Please don't hear me say that if you're struggling to get pregnant, you can cry out to God and know that He'll give you a child (or if you're single, you can believe God will bring a husband), because that's not at all what these verses teach! The beauty found here is that God is intimate, sometimes in the pruning, sometimes in the pausing of desires, sometimes in the withholding, and sometimes in the giving. But the wonderful thing that can be counted on in each is that He's after your heart and the hearts of those around you, whether that one day gets to be your children, your husband, or simply deep friendships. Don't waste your suffering by missing the opportunity to meet Him in the pain and to give Him your heart and tears!

Sunday, June 4, 2017

The Humility of Prayer

This morning I woke up early (6-something), after going to sleep late (close to 2am) and felt irritated to not still be sleeping. As I lay on my bed, tossing and turning in protest at being awake, I felt the gentle prompt of the Holy Spirit to pray for family/friends back home, friends in the camp, and the massive political and religious issues unfurling worldwide that are affecting millions of people daily. "Okay, Jesus, I'll just lay here and casually pray, with the hopes that once I'm done, You will help me to fall back to sleep!" (I'm a very selfish person... sorry if you weren't aware of that fact!) It's now close to 8am, and I'm still awake and my heart is still heavy.

There is a sentence that has been playing in my head as I read Scripture and attempted to sort-of pray: "If My people, who are called by My name, humble themselves, and pray and seek My face and turn from their wicked ways, then I will hear from heaven and will forgive their sin and heal their land..." I've heard this passage quoted so many times that I am able to type it from memory! But I think one part of it has been overlooked often when it's taught on: humility! Prayer requires humble-ness, doesn't it? It's a coming to the end of yourself. It's a cry for help. It's a petition for intervention in a place where you know you have no power or ability to impact.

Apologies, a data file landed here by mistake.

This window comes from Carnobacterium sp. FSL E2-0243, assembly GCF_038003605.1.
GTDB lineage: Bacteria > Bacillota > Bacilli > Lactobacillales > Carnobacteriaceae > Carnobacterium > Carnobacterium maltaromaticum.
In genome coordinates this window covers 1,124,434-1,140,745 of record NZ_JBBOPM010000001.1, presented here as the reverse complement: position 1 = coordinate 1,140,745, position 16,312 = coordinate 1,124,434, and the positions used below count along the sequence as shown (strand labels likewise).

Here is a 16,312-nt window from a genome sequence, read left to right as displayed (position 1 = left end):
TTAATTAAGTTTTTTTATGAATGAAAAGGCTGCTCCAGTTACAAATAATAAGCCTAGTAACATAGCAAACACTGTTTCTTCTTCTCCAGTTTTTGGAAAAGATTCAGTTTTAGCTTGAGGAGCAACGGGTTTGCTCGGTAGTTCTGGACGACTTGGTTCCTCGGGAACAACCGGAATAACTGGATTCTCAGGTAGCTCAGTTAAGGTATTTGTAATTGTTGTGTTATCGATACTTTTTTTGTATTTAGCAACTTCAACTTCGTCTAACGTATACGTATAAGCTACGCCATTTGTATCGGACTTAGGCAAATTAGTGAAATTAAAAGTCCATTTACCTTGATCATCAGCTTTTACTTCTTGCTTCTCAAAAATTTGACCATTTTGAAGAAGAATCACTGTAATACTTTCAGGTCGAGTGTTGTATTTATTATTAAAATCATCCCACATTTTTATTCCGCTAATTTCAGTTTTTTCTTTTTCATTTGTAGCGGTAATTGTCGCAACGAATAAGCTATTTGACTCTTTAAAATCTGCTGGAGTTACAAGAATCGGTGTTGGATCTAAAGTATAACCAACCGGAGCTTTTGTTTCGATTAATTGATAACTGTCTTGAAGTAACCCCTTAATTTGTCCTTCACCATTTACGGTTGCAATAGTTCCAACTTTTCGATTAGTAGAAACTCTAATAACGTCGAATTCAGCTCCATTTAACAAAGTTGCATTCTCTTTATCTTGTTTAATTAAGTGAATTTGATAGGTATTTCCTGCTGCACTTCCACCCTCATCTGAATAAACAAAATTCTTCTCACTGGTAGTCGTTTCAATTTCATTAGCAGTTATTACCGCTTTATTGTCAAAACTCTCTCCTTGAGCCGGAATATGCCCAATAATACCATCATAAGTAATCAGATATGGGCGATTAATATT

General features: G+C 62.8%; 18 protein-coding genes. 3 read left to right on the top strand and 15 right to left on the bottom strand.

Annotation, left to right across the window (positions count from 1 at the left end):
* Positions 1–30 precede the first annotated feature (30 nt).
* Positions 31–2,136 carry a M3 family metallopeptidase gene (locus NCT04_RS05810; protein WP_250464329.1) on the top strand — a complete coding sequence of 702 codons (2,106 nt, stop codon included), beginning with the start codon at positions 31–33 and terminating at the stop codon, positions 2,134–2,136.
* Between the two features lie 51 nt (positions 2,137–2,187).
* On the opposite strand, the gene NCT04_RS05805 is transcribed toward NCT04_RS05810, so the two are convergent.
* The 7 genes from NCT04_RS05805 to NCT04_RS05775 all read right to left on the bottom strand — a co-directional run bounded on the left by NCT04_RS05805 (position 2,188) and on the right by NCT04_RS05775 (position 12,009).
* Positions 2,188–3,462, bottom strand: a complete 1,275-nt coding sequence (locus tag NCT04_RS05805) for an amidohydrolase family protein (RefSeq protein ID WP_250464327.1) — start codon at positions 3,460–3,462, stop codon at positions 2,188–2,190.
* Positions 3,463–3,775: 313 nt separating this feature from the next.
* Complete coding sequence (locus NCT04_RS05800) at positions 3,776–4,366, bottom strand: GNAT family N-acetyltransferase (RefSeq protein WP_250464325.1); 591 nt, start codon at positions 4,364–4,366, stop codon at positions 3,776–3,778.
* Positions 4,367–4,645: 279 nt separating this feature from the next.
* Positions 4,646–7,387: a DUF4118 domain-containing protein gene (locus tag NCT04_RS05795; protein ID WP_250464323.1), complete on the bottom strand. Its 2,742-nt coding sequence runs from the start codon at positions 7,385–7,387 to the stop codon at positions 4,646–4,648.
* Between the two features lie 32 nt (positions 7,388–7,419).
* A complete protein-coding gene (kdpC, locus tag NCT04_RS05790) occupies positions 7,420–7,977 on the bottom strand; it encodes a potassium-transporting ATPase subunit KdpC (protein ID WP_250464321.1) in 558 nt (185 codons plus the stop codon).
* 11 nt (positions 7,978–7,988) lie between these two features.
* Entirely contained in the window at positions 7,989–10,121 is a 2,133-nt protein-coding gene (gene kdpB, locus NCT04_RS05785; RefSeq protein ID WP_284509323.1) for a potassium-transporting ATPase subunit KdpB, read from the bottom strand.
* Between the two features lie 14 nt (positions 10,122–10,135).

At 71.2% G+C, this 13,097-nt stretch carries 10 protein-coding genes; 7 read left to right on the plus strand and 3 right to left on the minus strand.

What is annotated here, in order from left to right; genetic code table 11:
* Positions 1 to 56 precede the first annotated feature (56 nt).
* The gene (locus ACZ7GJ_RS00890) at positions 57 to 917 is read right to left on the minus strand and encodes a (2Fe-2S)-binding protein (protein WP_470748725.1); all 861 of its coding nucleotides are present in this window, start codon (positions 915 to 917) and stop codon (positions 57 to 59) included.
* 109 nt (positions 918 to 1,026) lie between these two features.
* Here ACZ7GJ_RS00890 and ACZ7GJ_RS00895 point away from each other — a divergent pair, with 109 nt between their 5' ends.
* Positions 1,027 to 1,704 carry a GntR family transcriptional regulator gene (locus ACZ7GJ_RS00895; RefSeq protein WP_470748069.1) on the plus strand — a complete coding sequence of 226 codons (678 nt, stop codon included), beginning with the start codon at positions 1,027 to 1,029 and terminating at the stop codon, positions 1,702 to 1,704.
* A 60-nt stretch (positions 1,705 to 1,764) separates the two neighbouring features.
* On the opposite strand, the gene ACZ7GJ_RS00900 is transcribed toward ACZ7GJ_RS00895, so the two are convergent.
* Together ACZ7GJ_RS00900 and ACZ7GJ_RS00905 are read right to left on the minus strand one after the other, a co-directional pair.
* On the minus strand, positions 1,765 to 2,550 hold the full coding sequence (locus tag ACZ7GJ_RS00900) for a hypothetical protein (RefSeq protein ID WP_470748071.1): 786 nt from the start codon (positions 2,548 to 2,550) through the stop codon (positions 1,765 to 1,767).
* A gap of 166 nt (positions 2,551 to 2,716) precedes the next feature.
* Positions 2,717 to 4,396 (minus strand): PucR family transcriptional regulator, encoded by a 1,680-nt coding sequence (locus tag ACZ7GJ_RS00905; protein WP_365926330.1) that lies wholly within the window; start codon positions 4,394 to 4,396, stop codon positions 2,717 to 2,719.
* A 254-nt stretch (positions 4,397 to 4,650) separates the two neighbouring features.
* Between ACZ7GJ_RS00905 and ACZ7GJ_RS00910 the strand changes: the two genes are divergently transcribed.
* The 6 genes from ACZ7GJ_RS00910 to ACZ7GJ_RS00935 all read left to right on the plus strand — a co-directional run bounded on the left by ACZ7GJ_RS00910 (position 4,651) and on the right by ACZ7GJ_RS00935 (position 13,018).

Prayer isn't popular. I probably can count on my fingers the men and women in my life that I know have a vibrant prayer life- you know, the kind that puts you to shame when they tell you they pray for you every morning or interceded for 20 years for someone to be free from their bondage? It's rare! Another thing that is rare is humility! It's not natural to anyone, even the people that seem to be naturally humble.

I'm currently spending my days in a refugee camp- it's one of the darkest places you can go: people fleeing from war and bearing the marks from this, eyes once lit with hope are now darkened by defeat from months of just sitting in utter boredom, sins and wickedness that have been allowed to enter into the lives of a few now engulf and affect everyone surrounding, and I could keep going on. If anyone ever had a reason to pray, it is me! I "do well" on most days, starting it with prayer, ending it with prayer, and throwing up prayers in between as situations arise. But, if I'm completely honest, there isn't always that humility that this passage speaks of. The realization that unless God moves, unless He works, unless it's His power nothing will be broken or be rescued. This passage isn't talking about casual prayer, it is talking about deep dependence prayer, and I'm convinced most of us know nothing about this sort of thing.

I once read a story of a man who would spend every night praying God would use him to save one person the next day- he would pray until he felt God had heard and answered yes (we are talking hours here). Eventually he began to wonder why he was just praying for one person, so he slowly began to pray for more, until he got up to 5 people a day that were coming to know God through him. It also reminds me of the story of Elijah praying for it to rain after there had been a drought for three years (1 Kings 18:41-46) He prayed and sent his servant to look seven times before God answered his prayers. I wonder if I would've stopped long before seven... But I long to keep striving to have this dependency and humility before the Lord- may God continue to bring this about in my heart and life!

Friday, May 12, 2017

Crying Their Tears